The small parking lot just off U.S. 40 in Ellicott City sits on the legal equivalent of a fault line - and after years of relative dormancy, its precarious location is threatening to destroy the lot.
Part of the property paved over for the parking lot off North Chatham Road is zoned commercial and part is zoned residential, according to county officials. They say the land also lies in a stream buffer.
Department of Planning and Zoning officials are taking the owner of the lot to District Court to get it removed, five years after issuing him a written warning. A judge was scheduled to hear the case yesterday, but the owner was granted a postponement.
Deputy County Solicitor Paul T. Johnson said the parking lot - originally gravel, and paved two years ago - is an inappropriate use of the parcel.
"Most of the land is residential," he said.
Raju Varghese, who co-owns the Malabar Plaza, the land on which the parking lot sits, contends that most of the land is zoned commercial and couldn't be used for anything but parking.
He said the land had a parking lot before he bought the parcel in the early 1980s with a partner. Now it's 4,400 square feet, with about eight spaces, he said.
Varghese said that he is being targeted because he's Indian.
"There was a violation, but there are so many violations in that corridor," he said. "If they are applying the violations equally, I wouldn't mind, but they're singling us out."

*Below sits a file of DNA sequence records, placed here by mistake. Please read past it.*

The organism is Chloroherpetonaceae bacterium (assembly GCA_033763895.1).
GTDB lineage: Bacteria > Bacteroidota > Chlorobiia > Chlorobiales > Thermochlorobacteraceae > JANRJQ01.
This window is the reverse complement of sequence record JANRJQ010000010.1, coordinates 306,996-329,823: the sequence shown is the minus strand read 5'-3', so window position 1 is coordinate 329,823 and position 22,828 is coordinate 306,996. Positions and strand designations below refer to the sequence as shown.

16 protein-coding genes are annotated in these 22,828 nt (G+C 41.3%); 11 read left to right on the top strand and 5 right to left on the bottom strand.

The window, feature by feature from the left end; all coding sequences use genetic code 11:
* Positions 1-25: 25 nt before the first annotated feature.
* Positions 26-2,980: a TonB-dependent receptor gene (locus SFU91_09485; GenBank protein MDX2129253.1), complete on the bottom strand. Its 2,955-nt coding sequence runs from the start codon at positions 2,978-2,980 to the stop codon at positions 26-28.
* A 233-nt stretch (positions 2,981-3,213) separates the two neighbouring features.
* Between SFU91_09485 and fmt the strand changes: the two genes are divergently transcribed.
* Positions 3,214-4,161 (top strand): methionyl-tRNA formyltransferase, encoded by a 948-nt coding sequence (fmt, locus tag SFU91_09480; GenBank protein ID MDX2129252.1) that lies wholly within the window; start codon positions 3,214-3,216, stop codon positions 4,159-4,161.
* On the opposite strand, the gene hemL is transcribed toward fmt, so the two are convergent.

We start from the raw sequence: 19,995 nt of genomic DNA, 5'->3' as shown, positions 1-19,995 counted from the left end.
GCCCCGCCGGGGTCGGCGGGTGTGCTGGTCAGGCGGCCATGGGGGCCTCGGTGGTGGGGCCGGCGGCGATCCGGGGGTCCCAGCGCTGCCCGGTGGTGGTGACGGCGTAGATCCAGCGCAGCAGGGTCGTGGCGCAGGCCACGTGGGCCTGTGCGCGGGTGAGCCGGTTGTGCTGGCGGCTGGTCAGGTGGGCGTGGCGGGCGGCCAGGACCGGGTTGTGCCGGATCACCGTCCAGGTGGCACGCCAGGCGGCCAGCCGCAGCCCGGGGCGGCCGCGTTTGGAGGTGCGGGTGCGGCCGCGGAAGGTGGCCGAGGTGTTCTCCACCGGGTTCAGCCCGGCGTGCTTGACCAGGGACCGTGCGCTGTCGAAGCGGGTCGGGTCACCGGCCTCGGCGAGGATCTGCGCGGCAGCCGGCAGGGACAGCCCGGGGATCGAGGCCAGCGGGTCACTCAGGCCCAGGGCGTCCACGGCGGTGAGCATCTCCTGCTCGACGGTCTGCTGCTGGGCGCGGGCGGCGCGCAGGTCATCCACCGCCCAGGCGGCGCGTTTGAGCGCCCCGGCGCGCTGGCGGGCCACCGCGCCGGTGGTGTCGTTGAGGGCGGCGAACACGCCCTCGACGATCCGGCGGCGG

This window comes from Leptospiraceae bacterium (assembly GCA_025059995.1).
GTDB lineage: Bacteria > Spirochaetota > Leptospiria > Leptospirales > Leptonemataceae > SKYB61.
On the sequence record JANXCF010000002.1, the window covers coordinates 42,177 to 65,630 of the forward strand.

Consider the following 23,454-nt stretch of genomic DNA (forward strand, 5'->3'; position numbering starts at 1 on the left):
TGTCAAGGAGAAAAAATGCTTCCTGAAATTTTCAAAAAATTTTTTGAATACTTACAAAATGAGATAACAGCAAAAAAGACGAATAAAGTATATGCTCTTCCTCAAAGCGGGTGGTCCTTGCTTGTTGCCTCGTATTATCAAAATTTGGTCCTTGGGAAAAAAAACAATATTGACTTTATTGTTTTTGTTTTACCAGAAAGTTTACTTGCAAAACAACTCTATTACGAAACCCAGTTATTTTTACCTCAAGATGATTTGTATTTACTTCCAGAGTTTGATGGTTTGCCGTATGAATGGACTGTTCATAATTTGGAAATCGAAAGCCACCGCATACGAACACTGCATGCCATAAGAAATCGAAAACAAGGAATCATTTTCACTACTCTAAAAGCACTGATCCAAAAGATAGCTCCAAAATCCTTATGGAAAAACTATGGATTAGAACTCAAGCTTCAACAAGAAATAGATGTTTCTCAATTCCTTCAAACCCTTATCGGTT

The location of the parking lot, just off U.S. 40, bridges the heavily commercial strip and the houses tucked out of view of the road. A Jiffy Lube stands in front of the lot; the Plumtree Stream runs behind it.
The eventual day in court will be none too soon for Lynne Bergling, president of the St. John's Community Association, who has complained to county officials that the owner is violating the rules.
When Varghese got an administrative adjustment of the zoning in 1998 - which would have made the entire parcel commercial - Bergling appealed the decision to the Zoning Board.
The board ruled in her favor last year.
Bergling said her complaint wasn't racially motivated. The environmental impact of the parking lot concerned her, she said. Since it was paved in 1998, the nearby stream often has backed up over a culvert onto North Chatham Road when it rains, she said.
"I complained because of the stream," said Bergling, who lives about 500 feet south of the parking lot. "The longer [the violation] goes unabated, the more damage is done."
"I've been here since '85, and that road flooded once before he paved that parking lot," she said.
Varghese said the parking lot isn't to blame for flooding. Tree limbs and large items - including shopping carts, which he says his groundskeeper removed - have backed up the stream banks, he said.
Johnson estimates that the county takes 10 to 20 zoning cases to trial annually of about 100 zoning violations the Department of Planning and Zoning investigates. Most involve such violations as unregistered vehicles parked on residential property, or companies building without approved site development plans.
The parking lot case is out of the ordinary, he said. "This is not our typical zoning violation."